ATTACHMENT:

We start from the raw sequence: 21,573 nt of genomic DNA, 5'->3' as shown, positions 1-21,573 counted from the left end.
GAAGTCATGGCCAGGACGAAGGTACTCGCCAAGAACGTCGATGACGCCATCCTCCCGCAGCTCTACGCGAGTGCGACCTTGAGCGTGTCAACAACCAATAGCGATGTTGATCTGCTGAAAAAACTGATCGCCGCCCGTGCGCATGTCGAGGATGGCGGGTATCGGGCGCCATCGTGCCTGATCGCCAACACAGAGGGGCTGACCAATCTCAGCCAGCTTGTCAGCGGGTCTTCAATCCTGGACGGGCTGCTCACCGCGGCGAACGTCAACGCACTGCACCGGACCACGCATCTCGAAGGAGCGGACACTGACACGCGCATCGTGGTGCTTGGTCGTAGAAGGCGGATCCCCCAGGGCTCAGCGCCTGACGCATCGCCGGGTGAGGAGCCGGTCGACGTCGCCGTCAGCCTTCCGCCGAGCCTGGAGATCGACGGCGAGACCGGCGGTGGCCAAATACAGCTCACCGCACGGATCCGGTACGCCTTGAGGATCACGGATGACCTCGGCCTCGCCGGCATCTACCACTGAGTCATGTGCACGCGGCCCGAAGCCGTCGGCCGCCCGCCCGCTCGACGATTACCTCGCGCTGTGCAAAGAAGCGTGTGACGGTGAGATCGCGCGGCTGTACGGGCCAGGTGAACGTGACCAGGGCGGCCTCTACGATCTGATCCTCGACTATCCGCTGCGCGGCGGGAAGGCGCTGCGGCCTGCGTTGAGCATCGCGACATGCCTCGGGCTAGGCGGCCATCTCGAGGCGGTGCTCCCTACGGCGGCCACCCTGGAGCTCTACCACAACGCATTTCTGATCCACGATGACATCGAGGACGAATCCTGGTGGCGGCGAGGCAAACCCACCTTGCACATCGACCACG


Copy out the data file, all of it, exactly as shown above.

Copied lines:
We start from the raw sequence: 21,573 nt of genomic DNA, 5'->3' as shown, positions 1-21,573 counted from the left end.
GAAGTCATGGCCAGGACGAAGGTACTCGCCAAGAACGTCGATGACGCCATCCTCCCGCAGCTCTACGCGAGTGCGACCTTGAGCGTGTCAACAACCAATAGCGATGTTGATCTGCTGAAAAAACTGATCGCCGCCCGTGCGCATGTCGAGGATGGCGGGTATCGGGCGCCATCGTGCCTGATCGCCAACACAGAGGGGCTGACCAATCTCAGCCAGCTTGTCAGCGGGTCTTCAATCCTGGACGGGCTGCTCACCGCGGCGAACGTCAACGCACTGCACCGGACCACGCATCTCGAAGGAGCGGACACTGACACGCGCATCGTGGTGCTTGGTCGTAGAAGGCGGATCCCCCAGGGCTCAGCGCCTGACGCATCGCCGGGTGAGGAGCCGGTCGACGTCGCCGTCAGCCTTCCGCCGAGCCTGGAGATCGACGGCGAGACCGGCGGTGGCCAAATACAGCTCACCGCACGGATCCGGTACGCCTTGAGGATCACGGATGACCTCGGCCTCGCCGGCATCTACCACTGAGTCATGTGCACGCGGCCCGAAGCCGTCGGCCGCCCGCCCGCTCGACGATTACCTCGCGCTGTGCAAAGAAGCGTGTGACGGTGAGATCGCGCGGCTGTACGGGCCAGGTGAACGTGACCAGGGCGGCCTCTACGATCTGATCCTCGACTATCCGCTGCGCGGCGGGAAGGCGCTGCGGCCTGCGTTGAGCATCGCGACATGCCTCGGGCTAGGCGGCCATCTCGAGGCGGTGCTCCCTACGGCGGCCACCCTGGAGCTCTACCACAACGCATTTCTGATCCACGATGACATCGAGGACGAATCCTGGTGGCGGCGAGGCAAACCCACCTTGCACATCGACCACG